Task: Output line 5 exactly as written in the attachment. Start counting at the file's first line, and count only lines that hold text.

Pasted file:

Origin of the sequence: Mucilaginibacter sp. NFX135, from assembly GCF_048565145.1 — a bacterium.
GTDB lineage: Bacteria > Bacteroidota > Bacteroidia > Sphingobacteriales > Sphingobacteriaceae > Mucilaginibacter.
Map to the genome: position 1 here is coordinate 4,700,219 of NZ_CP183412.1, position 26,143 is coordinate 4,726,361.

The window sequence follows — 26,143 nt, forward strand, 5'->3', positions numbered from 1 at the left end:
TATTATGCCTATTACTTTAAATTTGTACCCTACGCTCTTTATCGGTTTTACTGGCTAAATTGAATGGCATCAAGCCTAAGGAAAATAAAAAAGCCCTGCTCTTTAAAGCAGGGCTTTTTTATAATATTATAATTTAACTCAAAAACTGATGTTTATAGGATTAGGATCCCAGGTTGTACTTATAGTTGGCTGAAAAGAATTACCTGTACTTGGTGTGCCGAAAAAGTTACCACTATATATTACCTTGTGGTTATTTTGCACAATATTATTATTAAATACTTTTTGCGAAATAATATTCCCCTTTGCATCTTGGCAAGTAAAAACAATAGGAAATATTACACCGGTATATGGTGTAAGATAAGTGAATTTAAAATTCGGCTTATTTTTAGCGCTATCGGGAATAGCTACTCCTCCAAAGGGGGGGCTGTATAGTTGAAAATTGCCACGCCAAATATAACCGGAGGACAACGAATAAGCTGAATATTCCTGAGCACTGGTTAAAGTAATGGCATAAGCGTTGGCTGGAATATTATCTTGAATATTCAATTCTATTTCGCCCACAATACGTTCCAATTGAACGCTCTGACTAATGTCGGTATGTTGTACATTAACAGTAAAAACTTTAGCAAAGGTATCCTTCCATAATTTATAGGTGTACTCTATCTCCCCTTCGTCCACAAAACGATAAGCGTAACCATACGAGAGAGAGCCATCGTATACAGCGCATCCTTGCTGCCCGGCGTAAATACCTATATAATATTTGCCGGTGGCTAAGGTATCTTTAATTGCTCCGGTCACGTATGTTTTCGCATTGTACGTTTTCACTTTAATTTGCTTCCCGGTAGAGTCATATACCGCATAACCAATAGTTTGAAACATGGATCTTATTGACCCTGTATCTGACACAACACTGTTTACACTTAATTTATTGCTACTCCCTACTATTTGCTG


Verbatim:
TATTATGCCTATTACTTTAAATTTGTACCCTACGCTCTTTATCGGTTTTACTGGCTAAATTGAATGGCATCAAGCCTAAGGAAAATAAAAAAGCCCTGCTCTTTAAAGCAGGGCTTTTTTATAATATTATAATTTAACTCAAAAACTGATGTTTATAGGATTAGGATCCCAGGTTGTACTTATAGTTGGCTGAAAAGAATTACCTGTACTTGGTGTGCCGAAAAAGTTACCACTATATATTACCTTGTGGTTATTTTGCACAATATTATTATTAAATACTTTTTGCGAAATAATATTCCCCTTTGCATCTTGGCAAGTAAAAACAATAGGAAATATTACACCGGTATATGGTGTAAGATAAGTGAATTTAAAATTCGGCTTATTTTTAGCGCTATCGGGAATAGCTACTCCTCCAAAGGGGGGGCTGTATAGTTGAAAATTGCCACGCCAAATATAACCGGAGGACAACGAATAAGCTGAATATTCCTGAGCACTGGTTAAAGTAATGGCATAAGCGTTGGCTGGAATATTATCTTGAATATTCAATTCTATTTCGCCCACAATACGTTCCAATTGAACGCTCTGACTAATGTCGGTATGTTGTACATTAACAGTAAAAACTTTAGCAAAGGTATCCTTCCATAATTTATAGGTGTACTCTATCTCCCCTTCGTCCACAAAACGATAAGCGTAACCATACGAGAGAGAGCCATCGTATACAGCGCATCCTTGCTGCCCGGCGTAAATACCTATATAATATTTGCCGGTGGCTAAGGTATCTTTAATTGCTCCGGTCACGTATGTTTTCGCATTGTACGTTTTCACTTTAATTTGCTTCCCGGTAGAGTCATATACCGCATAACCAATAGTTTGAAACATGGATCTTATTGACCCTGTATCTGACACAACACTGTTTACACTTAATTTATTGCTACTCCCTACTATTTGCTG